The MIPS architecture you pictured above already includes the required hardware for the BNE instruction.
The two register numbers which are part of the BNE instruction are passed into the Register File which then passes the data to the ALU. If they are equal then the zero flag is set. The instruction decode unit determines whether the branch flag is set based on a whole bunch of control signals which are already present (the aforementioned 0 flag, and a bunch of bits in the instruction opcode). Then the next address for the program counter is calculated based on the ALU on the top which handles adding the offset address to the current address.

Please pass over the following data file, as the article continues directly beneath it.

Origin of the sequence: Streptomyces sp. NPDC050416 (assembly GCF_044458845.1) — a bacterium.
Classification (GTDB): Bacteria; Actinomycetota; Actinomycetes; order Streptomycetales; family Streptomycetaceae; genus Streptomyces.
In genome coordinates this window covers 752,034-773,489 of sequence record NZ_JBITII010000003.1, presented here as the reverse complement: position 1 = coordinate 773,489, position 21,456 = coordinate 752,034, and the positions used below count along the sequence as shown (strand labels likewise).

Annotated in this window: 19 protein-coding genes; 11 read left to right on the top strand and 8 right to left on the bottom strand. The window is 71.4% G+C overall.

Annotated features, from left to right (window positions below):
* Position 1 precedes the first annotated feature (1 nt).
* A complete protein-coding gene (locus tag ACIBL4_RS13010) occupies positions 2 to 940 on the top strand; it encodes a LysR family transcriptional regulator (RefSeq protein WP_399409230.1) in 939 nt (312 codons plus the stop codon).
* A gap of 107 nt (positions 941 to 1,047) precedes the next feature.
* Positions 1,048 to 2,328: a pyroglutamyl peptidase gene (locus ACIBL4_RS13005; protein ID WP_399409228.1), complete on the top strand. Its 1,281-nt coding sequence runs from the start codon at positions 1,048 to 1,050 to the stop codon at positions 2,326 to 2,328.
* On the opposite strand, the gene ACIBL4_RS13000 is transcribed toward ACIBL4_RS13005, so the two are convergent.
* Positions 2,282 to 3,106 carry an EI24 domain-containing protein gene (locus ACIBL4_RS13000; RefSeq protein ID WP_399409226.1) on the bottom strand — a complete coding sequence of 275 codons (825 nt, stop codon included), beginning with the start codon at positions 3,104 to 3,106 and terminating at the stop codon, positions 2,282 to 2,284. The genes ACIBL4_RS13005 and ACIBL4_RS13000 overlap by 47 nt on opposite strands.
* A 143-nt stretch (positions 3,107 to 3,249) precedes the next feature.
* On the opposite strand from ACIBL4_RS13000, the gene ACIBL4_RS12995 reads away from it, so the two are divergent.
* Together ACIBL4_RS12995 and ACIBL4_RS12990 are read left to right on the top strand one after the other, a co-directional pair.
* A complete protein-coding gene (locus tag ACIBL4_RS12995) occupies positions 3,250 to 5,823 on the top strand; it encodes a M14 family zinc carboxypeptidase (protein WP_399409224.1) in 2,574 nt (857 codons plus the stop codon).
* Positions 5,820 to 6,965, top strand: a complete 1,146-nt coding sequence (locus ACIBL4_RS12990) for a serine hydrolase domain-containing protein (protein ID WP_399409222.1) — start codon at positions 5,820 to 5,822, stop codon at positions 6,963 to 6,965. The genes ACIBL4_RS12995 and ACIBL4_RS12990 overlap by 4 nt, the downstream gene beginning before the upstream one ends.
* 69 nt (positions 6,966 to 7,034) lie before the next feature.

Many people have implemented this instruction in the existing MIPS hardware so I am very confident you do not need additional control signals. For more detailed information you can look at the MIPS instruction set and architecture implementation. Here is one such example done in VHDL.